Mary Murphy said Impavido “oooooooooooooozed confidence” and had the audience in the palm of her hand. (Did I put enough Os in that ooze? Probably not.) Vanessa Hudgens also loved the performance, saying the dancer had “so much confidence [and] so much grace.” Impavido’s audition was so good, in fact, that it was the only one to really drag coherent commentary from Vanessa all night.

Verdict: Academy.

The next contestant was Colombian salsa dancer, Ana Sanchez.

Ana had heard about the “hot tamale…train…thing” and wanted to take a ride on it. (Don’t we all?) She was also 4’11” but felt like she was six feet tall on stage, which meant that both myself and Vanessa Hudgens were happy to be “taller than someone for once.”

The second Ana explained her style of salsa had more flavor and passion than others, this SYTYCD viewer knew she had the potential to get that coveted hot tamale train ticket. And her opening pose just screamed sass. Oddly enough, despite amazing tricks and insanely fast footwork, it felt like Ana’s partner’s legs and feet were just a wee bit cleaner than hers. Later, when asked why he wasn’t auditioning, Mr. Partner Man admitted that he was too old. (Boo.)

Judges’ comments: Nigel and Mary gave each other a “look” in the middle of the audition, so that signaled good things for Ana (as well as several moments of me, wondering how I managed to live without that look for two years).

Indeed, Mary Murphy was full of high-pitched screams and laughter over Nigel’s forgotten ear plugs (R.I.P, Nigel’s hearing). More importantly, our resident ballroom expert complimented Ana’s stamina, as well as her “phenomenal tricks that take a lot of amazing timing and strength in the right places when you need it.” Proving that she’s here to make dreams come true, Mary even dubbed the dancer “a little hot tamale.” Glory, amen.

Vanessa followed that up with some giggles and talk about fun. Oh, and “good things do come in small packages!” (Same.)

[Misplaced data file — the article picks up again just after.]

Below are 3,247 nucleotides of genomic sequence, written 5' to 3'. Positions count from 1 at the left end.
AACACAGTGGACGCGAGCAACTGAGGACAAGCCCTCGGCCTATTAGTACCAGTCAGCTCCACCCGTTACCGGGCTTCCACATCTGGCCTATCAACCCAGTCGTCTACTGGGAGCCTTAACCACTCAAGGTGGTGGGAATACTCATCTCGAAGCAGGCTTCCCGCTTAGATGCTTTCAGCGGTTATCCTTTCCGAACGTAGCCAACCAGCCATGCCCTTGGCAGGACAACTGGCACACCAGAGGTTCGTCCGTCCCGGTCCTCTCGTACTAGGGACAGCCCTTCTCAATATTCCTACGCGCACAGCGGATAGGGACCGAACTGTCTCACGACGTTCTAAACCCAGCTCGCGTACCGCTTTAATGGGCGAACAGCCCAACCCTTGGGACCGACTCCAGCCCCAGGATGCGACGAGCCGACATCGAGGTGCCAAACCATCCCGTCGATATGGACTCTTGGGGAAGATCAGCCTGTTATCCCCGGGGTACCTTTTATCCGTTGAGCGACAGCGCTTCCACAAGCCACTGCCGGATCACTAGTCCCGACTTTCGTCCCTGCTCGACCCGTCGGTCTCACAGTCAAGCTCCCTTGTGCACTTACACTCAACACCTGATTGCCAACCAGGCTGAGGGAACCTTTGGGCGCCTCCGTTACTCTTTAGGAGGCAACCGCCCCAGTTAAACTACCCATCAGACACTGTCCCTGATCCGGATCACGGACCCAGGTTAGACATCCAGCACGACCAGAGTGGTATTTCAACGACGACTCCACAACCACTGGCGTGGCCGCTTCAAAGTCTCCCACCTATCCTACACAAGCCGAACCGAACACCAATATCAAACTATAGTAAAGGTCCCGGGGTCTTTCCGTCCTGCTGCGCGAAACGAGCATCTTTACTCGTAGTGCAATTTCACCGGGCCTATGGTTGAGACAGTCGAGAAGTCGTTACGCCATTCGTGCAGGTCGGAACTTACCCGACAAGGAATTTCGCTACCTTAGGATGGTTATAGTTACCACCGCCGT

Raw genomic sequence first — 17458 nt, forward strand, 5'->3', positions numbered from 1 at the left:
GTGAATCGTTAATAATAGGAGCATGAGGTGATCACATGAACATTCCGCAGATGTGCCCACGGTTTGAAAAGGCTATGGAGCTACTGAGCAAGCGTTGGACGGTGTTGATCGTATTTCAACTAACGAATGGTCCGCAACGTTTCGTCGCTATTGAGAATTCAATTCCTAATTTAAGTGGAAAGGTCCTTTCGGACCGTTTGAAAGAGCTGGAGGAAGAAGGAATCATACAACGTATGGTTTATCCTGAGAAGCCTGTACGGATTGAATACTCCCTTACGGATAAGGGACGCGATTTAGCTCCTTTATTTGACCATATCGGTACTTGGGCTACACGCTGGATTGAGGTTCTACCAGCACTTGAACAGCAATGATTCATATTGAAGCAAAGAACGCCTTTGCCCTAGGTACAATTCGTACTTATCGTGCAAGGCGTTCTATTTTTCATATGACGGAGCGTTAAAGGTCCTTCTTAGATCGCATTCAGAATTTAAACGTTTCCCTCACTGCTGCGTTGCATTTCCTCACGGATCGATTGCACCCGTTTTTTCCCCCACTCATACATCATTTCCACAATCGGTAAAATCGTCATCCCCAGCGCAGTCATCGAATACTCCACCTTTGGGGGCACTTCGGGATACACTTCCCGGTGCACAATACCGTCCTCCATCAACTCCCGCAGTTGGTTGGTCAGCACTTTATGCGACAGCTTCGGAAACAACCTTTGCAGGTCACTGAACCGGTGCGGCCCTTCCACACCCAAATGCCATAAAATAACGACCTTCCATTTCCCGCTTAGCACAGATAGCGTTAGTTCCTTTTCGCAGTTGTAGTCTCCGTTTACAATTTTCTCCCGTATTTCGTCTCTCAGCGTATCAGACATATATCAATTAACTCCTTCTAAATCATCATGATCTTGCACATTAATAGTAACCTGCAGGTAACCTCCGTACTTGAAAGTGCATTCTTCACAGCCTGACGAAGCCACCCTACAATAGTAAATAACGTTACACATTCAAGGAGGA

Finally, Nigel complimented Ana’s partner and admitted that there were some lifts in their piece that he’d never even seen. He couldn’t wait to practice the choreography with Vanessa…which meant Queen Mary couldn’t wait to slap him. (I. Have. Missed. This. Thing. Of. Theirs.)

Verdict: Academy. It’s not like hot tamales can be left home, after all.

After Ana’s audition, it was back to contemporary (or, if you’re yours truly, cracktemporary) with Koine Iwasaki.

Koine was born in Japan and moved to America when she was only two years old. Between her family being very traditional and just, you know, being a tiny child trying to learn a second language when she had barely started to learn her first, Iwasaki turned to dance: “It’s definitely helped me communicate in a way that language can’t.”

In true SO YOU THINK YOU CAN DANCE form, Koine was yet another in a long line of talented contemporary dancers. While she didn’t quite have the uniqueness of Impavido, there was still something special about Koine’s piece. Maybe it was the massive amount of emotion she conveyed; or maybe it was just her great technique.

Maybe watch that grand plié in second so it doesn’t get too squatty — which is kind of hard to avoid when the plié is that, well, grand. And just to keep nitpicking the details, this was another audition that didn’t exactly scream “great feet.” Otherwise, though, this was a lovely performance.

Judges’ comments: Nigel Lythgoe himself said the dancing was very professional. He loved everything from Koine’s strength, to her power (ok kind of the same), to her technique. Vanessa Hudgens…said “awww,” apparently. And Mary Murphy loved the performance, as she has done very frequently this season. (Remember season one, when she hated Allan Frias? Iconic.) After Koine had left the stage, Mary even turned to her best-worst frenemy, Nigel, and was like, “she was a nice surprise, huh?”

Verdict: Academy.